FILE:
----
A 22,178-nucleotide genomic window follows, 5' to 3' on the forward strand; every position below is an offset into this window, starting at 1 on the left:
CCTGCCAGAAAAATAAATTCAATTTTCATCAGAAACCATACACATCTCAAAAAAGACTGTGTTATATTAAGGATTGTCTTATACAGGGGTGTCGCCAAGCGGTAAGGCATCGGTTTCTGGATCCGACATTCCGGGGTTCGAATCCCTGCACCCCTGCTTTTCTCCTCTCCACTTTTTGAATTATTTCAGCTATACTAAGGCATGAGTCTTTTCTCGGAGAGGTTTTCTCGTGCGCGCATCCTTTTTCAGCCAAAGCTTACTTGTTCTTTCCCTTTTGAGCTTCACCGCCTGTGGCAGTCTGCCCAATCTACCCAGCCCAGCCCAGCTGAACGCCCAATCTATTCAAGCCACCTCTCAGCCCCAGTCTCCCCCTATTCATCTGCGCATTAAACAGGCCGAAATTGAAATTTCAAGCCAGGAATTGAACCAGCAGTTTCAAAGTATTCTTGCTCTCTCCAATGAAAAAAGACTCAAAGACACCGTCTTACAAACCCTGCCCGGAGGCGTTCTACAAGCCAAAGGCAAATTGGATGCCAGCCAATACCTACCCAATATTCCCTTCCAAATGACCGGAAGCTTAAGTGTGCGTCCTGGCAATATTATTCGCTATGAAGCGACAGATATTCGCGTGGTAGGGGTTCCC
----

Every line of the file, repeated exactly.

A 22,178-nucleotide genomic window follows, 5' to 3' on the forward strand; every position below is an offset into this window, starting at 1 on the left:
CCTGCCAGAAAAATAAATTCAATTTTCATCAGAAACCATACACATCTCAAAAAAGACTGTGTTATATTAAGGATTGTCTTATACAGGGGTGTCGCCAAGCGGTAAGGCATCGGTTTCTGGATCCGACATTCCGGGGTTCGAATCCCTGCACCCCTGCTTTTCTCCTCTCCACTTTTTGAATTATTTCAGCTATACTAAGGCATGAGTCTTTTCTCGGAGAGGTTTTCTCGTGCGCGCATCCTTTTTCAGCCAAAGCTTACTTGTTCTTTCCCTTTTGAGCTTCACCGCCTGTGGCAGTCTGCCCAATCTACCCAGCCCAGCCCAGCTGAACGCCCAATCTATTCAAGCCACCTCTCAGCCCCAGTCTCCCCCTATTCATCTGCGCATTAAACAGGCCGAAATTGAAATTTCAAGCCAGGAATTGAACCAGCAGTTTCAAAGTATTCTTGCTCTCTCCAATGAAAAAAGACTCAAAGACACCGTCTTACAAACCCTGCCCGGAGGCGTTCTACAAGCCAAAGGCAAATTGGATGCCAGCCAATACCTACCCAATATTCCCTTCCAAATGACCGGAAGCTTAAGTGTGCGTCCTGGCAATATTATTCGCTATGAAGCGACAGATATTCGCGTGGTAGGGGTTCCC